Sunday, July 8, 2012

Can you draw this in ice?

Before I explain the title of this post I want to show another one of the charms from a Japanese artist, Mika Tajiri.  Mika is a Senior Metal Clay Instructor in Japan.  Her charm was so exquisite I just had to put it on a chain to wear as a necklace.

Mika's Charm

Mika's Card

My ancestry is Irish (among other things) so I'm obviously not going to do origami because it's not in my history.  But I did buy some square metal clay sheet at the conference so that I can give it a try.  For me, the most obvious origami to do is a "Junk Boat" as it was part of an assignment I gave to my students years ago.  

I can't take credit for coming up with this assignment.  (I would give credit if I could remember his name. )  This was one of those inspiring things I picked up at an art education conference.  (My students always dreaded when I went to a conference because they knew that meant more work for them when I got back.)

This was about a 1600 point assignment which took the entire six weeks grading period.  They first learned how to fold a junk boat.  Then they had to draw a schematic drawing of the process that would teach someone how to make one.  The rest of the assignment could be done in any order they wanted but they had to do five or six drawings of a junk boat as if it were made out of another material, such as ice.  (Hence the title.)   They also had to do five to six drawings of a junk boat as if a famous artist had drawn it.  (Let's say..... how would Van Gogh have drawn this?)  The choice of art material was their own.  Lastly, they had to design a working folder to keep all their work in.  The folder had to have a cover that made the viewer want to look inside.  It was an exhausting assignment that lead to a lot of complaining along the way but a sense of accomplishment when they were done.  (The students out did themselves on this assignment and I wish I had more pictures to share.)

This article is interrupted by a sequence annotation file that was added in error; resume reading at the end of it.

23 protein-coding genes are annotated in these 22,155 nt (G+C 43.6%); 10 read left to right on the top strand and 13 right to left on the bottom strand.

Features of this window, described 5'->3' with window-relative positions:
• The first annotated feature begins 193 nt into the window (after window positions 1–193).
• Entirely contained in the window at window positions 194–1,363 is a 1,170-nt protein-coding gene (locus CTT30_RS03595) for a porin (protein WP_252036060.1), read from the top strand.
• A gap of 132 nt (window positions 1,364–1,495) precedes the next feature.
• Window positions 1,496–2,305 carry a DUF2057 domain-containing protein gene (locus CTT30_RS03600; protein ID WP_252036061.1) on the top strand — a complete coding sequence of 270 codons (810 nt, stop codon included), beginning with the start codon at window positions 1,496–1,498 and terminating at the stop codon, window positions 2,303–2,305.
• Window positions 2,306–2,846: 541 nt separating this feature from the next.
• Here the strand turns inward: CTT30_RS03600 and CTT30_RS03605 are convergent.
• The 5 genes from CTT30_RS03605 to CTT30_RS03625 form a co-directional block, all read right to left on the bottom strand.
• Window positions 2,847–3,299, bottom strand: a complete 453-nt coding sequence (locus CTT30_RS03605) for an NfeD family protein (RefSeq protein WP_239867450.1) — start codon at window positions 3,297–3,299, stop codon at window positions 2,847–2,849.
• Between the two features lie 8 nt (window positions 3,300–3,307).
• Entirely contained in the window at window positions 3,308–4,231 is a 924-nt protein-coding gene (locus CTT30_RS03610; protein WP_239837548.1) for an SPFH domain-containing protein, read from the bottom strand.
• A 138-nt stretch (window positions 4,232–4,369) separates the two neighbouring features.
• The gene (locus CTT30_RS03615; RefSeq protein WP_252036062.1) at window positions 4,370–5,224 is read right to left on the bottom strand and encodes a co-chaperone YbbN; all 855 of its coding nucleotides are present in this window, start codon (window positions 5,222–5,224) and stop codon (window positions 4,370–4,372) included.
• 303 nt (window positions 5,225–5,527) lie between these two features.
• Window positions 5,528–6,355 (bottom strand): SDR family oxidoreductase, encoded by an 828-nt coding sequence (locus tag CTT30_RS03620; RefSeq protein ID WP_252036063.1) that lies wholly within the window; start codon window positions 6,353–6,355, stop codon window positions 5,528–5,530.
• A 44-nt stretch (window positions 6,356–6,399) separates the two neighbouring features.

Comic paper junk boat

It was also an assignment that lasted for years.  Even though the students complained, several of them kept the "Junk Boat" alive.  They continued to make them smaller and smaller, until they were smaller than a penny. (How they ever did that many folds with that small of paper is beyond me....... but I guess I will find out.  They were about the size of earrings.)  Then they went the opposite direction to see how big they could go.   One of my seniors even made one hundred of them (from McDonald's fliers) and hung them in a mobile.  

Small, smaller, smaller and smallest


Biggest  (Probably could have handled 8 students in it...... if it hadn't been so flimsy!)

I guess that time does cycle around.  Now it's my turn to do my assignments.  

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